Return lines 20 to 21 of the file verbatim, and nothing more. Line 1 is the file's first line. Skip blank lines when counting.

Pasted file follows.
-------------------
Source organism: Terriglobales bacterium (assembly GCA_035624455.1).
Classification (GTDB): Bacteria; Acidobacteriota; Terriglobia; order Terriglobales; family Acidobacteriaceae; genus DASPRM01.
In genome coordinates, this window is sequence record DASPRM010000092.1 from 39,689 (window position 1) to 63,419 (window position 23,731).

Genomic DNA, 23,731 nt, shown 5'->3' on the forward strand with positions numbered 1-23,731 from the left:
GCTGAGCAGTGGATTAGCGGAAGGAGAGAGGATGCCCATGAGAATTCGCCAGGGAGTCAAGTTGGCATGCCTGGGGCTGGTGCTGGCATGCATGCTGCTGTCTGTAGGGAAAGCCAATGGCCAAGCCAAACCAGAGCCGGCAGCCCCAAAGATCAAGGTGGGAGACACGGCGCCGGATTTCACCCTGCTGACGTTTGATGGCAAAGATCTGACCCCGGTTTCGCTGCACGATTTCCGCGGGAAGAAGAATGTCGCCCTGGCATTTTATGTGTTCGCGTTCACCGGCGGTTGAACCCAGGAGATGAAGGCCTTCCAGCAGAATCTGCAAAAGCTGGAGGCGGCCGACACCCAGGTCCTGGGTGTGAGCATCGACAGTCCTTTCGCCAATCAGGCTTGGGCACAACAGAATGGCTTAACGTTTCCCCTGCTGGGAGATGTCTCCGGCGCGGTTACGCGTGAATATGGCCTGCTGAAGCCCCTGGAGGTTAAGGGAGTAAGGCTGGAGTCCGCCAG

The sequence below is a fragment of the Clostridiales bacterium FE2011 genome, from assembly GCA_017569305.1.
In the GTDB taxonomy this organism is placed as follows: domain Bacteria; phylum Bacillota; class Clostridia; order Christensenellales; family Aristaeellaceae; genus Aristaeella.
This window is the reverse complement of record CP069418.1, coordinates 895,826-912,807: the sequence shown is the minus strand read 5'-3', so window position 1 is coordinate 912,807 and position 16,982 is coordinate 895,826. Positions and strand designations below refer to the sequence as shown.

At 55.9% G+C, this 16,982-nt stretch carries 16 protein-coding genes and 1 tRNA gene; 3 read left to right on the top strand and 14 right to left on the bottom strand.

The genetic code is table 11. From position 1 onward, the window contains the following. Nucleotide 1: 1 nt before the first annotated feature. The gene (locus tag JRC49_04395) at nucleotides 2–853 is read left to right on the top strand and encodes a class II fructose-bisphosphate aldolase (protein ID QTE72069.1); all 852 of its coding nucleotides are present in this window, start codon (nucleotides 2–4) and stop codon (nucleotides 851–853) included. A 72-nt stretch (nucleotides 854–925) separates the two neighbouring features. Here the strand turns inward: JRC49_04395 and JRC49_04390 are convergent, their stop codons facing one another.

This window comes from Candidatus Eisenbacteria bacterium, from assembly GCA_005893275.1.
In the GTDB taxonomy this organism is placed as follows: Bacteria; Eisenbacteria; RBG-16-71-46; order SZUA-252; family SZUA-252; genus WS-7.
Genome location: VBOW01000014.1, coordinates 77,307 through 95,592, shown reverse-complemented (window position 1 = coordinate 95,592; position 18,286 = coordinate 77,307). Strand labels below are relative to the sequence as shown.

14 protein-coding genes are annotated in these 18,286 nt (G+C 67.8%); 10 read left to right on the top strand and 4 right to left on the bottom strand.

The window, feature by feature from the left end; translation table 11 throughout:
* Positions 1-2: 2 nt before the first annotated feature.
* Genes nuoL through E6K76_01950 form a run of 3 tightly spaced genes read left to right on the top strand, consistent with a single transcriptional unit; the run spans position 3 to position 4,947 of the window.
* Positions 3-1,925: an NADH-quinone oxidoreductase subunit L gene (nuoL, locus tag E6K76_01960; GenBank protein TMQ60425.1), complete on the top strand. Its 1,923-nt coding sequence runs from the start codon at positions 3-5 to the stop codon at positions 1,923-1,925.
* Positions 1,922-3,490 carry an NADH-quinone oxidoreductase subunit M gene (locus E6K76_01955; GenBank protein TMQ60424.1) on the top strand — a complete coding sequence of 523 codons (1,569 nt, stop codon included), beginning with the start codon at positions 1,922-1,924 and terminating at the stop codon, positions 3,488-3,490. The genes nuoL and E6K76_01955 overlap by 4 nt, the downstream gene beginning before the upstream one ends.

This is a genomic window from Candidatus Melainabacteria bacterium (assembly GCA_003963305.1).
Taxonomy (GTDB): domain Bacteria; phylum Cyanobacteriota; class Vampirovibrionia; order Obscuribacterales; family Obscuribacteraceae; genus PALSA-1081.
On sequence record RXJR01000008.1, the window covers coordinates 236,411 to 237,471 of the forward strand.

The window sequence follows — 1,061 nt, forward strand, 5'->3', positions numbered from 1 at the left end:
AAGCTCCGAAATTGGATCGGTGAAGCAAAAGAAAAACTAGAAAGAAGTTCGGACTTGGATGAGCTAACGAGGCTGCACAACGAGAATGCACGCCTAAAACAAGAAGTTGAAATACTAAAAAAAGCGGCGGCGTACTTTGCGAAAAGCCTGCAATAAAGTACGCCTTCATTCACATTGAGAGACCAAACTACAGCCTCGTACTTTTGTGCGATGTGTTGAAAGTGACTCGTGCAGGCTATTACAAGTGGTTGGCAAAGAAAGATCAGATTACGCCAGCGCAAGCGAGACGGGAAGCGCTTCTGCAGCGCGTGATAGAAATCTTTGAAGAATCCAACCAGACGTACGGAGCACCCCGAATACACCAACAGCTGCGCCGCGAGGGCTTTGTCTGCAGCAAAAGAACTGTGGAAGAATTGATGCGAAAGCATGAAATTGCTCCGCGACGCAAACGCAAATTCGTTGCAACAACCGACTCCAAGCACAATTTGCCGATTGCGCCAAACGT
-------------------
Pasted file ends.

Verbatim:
This is a genomic window from Candidatus Melainabacteria bacterium (assembly GCA_003963305.1).
Taxonomy (GTDB): domain Bacteria; phylum Cyanobacteriota; class Vampirovibrionia; order Obscuribacterales; family Obscuribacteraceae; genus PALSA-1081.